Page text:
Just before Sue Pearson addressed the National Association of Head Teachers, he asked her to become a member of his standards task force in front of the nation's education press.
Her presence on the conference platform was an indication of what Mr Blunkett calls the new partnership between Government and the profession.
He spelt out the dramatic impact she and her staff have had on pupil achievement during the past three years, breaking off from his speech to allow her to outline her success.
"Practice is more crucial than rhetoric. It is critical that we spread the message," explained Mr Blunkett.
Mrs Pearson inherited a school - Lache county infants in Chester - where standards were low, behaviour problems were rife and morale was "delicate". Seventy per cent of the children at the school are on free school meals.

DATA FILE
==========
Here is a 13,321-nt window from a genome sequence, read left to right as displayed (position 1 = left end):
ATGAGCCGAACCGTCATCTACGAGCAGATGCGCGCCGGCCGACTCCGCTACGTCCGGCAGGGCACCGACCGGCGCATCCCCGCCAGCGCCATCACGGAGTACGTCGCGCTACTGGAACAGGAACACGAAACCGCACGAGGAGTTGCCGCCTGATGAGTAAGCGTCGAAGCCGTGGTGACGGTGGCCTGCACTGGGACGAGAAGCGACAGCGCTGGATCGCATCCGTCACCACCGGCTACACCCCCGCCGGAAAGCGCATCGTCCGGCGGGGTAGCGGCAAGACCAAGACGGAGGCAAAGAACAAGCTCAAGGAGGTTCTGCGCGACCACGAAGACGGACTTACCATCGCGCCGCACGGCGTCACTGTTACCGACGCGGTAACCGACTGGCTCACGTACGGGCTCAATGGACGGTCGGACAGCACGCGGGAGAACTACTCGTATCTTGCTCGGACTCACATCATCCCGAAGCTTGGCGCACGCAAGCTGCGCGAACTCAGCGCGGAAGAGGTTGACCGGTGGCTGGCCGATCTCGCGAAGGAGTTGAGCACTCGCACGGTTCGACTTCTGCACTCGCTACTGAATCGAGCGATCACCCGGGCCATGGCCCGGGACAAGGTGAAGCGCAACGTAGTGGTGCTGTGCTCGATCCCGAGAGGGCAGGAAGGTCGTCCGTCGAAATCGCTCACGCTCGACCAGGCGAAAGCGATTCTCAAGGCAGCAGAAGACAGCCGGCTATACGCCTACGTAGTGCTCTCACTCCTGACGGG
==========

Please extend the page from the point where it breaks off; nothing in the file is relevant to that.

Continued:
"Parents had little faith in a system that failed them and appeared to be failing their children. We were not teaching our children to read to national standards."
The school introduced a pilot reading system for its elite - the children with the lowest reading skills - a daily reading hour using phonics and testing grammar and comprehension.
By May 1995 she was convinced that the reading hour was working - there was a 35 per cent increase in test scores and 85 per cent of children were reading at level 2 or above.
Morale was high, behaviour problems fell, the percentage of children with special educational needs had shrunk, teaching had become more controllable and staff looked forward to going to work.
"All my children will have read by 12 noon," Mrs Pearson told the NAHT. "Every child has a right to learn to read. It is our job to teach them."